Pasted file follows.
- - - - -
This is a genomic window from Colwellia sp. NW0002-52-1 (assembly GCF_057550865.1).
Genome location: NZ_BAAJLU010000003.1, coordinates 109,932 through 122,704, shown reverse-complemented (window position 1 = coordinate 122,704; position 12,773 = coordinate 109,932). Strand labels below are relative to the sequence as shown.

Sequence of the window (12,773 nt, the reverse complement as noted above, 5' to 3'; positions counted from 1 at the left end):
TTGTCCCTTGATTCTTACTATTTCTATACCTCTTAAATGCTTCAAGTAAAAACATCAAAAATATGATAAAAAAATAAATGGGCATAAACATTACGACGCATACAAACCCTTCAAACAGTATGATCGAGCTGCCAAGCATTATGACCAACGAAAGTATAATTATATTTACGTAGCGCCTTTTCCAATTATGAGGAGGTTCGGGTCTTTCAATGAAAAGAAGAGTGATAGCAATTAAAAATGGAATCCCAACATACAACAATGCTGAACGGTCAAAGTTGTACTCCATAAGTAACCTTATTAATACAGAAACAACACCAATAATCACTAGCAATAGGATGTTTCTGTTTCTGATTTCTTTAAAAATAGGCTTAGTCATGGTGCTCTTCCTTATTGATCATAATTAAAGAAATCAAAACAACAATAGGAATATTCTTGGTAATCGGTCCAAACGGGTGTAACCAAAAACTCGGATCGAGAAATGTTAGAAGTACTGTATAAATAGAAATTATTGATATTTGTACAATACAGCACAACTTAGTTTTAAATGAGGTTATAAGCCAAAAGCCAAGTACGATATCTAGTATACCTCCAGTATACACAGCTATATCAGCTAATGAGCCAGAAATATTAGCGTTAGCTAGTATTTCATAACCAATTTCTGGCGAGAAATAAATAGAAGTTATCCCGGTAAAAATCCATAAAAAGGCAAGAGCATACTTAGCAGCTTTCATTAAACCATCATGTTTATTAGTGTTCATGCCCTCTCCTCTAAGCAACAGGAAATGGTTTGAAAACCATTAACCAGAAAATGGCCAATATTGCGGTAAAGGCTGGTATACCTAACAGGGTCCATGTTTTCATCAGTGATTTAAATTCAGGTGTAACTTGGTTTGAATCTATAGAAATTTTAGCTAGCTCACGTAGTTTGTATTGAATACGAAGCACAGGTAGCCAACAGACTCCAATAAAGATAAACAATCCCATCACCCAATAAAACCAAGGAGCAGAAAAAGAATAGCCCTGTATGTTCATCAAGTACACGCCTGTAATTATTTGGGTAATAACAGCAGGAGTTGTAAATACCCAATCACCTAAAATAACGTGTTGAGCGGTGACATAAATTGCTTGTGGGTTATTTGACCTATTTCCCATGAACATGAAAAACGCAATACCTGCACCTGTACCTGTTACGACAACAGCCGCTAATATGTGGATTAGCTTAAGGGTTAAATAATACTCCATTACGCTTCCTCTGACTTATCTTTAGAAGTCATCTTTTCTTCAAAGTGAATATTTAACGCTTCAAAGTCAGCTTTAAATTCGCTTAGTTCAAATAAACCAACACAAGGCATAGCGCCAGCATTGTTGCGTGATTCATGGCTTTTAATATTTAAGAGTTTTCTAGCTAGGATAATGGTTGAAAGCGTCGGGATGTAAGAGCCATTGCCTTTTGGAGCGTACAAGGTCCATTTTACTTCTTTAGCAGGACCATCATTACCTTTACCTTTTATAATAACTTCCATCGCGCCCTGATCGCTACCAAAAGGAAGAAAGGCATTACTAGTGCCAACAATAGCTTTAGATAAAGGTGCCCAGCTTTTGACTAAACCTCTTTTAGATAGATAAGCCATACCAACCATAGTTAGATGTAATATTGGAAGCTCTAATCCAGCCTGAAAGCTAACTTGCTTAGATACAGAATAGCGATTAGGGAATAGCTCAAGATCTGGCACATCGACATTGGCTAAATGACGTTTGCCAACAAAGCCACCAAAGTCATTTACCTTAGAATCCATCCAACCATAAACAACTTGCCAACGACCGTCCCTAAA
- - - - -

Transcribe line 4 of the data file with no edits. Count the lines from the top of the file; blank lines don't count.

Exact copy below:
TTGTCCCTTGATTCTTACTATTTCTATACCTCTTAAATGCTTCAAGTAAAAACATCAAAAATATGATAAAAAAATAAATGGGCATAAACATTACGACGCATACAAACCCTTCAAACAGTATGATCGAGCTGCCAAGCATTATGACCAACGAAAGTATAATTATATTTACGTAGCGCCTTTTCCAATTATGAGGAGGTTCGGGTCTTTCAATGAAAAGAAGAGTGATAGCAATTAAAAATGGAATCCCAACATACAACAATGCTGAACGGTCAAAGTTGTACTCCATAAGTAACCTTATTAATACAGAAACAACACCAATAATCACTAGCAATAGGATGTTTCTGTTTCTGATTTCTTTAAAAATAGGCTTAGTCATGGTGCTCTTCCTTATTGATCATAATTAAAGAAATCAAAACAACAATAGGAATATTCTTGGTAATCGGTCCAAACGGGTGTAACCAAAAACTCGGATCGAGAAATGTTAGAAGTACTGTATAAATAGAAATTATTGATATTTGTACAATACAGCACAACTTAGTTTTAAATGAGGTTATAAGCCAAAAGCCAAGTACGATATCTAGTATACCTCCAGTATACACAGCTATATCAGCTAATGAGCCAGAAATATTAGCGTTAGCTAGTATTTCATAACCAATTTCTGGCGAGAAATAAATAGAAGTTATCCCGGTAAAAATCCATAAAAAGGCAAGAGCATACTTAGCAGCTTTCATTAAACCATCATGTTTATTAGTGTTCATGCCCTCTCCTCTAAGCAACAGGAAATGGTTTGAAAACCATTAACCAGAAAATGGCCAATATTGCGGTAAAGGCTGGTATACCTAACAGGGTCCATGTTTTCATCAGTGATTTAAATTCAGGTGTAACTTGGTTTGAATCTATAGAAATTTTAGCTAGCTCACGTAGTTTGTATTGAATACGAAGCACAGGTAGCCAACAGACTCCAATAAAGATAAACAATCCCATCACCCAATAAAACCAAGGAGCAGAAAAAGAATAGCCCTGTATGTTCATCAAGTACACGCCTGTAATTATTTGGGTAATAACAGCAGGAGTTGTAAATACCCAATCACCTAAAATAACGTGTTGAGCGGTGACATAAATTGCTTGTGGGTTATTTGACCTATTTCCCATGAACATGAAAAACGCAATACCTGCACCTGTACCTGTTACGACAACAGCCGCTAATATGTGGATTAGCTTAAGGGTTAAATAATACTCCATTACGCTTCCTCTGACTTATCTTTAGAAGTCATCTTTTCTTCAAAGTGAATATTTAACGCTTCAAAGTCAGCTTTAAATTCGCTTAGTTCAAATAAACCAACACAAGGCATAGCGCCAGCATTGTTGCGTGATTCATGGCTTTTAATATTTAAGAGTTTTCTAGCTAGGATAATGGTTGAAAGCGTCGGGATGTAAGAGCCATTGCCTTTTGGAGCGTACAAGGTCCATTTTACTTCTTTAGCAGGACCATCATTACCTTTACCTTTTATAATAACTTCCATCGCGCCCTGATCGCTACCAAAAGGAAGAAAGGCATTACTAGTGCCAACAATAGCTTTAGATAAAGGTGCCCAGCTTTTGACTAAACCTCTTTTAGATAGATAAGCCATACCAACCATAGTTAGATGTAATATTGGAAGCTCTAATCCAGCCTGAAAGCTAACTTGCTTAGATACAGAATAGCGATTAGGGAATAGCTCAAGATCTGGCACATCGACATTGGCTAAATGACGTTTGCCAACAAAGCCACCAAAGTCATTTACCTTAGAATCCATCCAACCATAAACAACTTGCCAACGACCGTCCCTAAA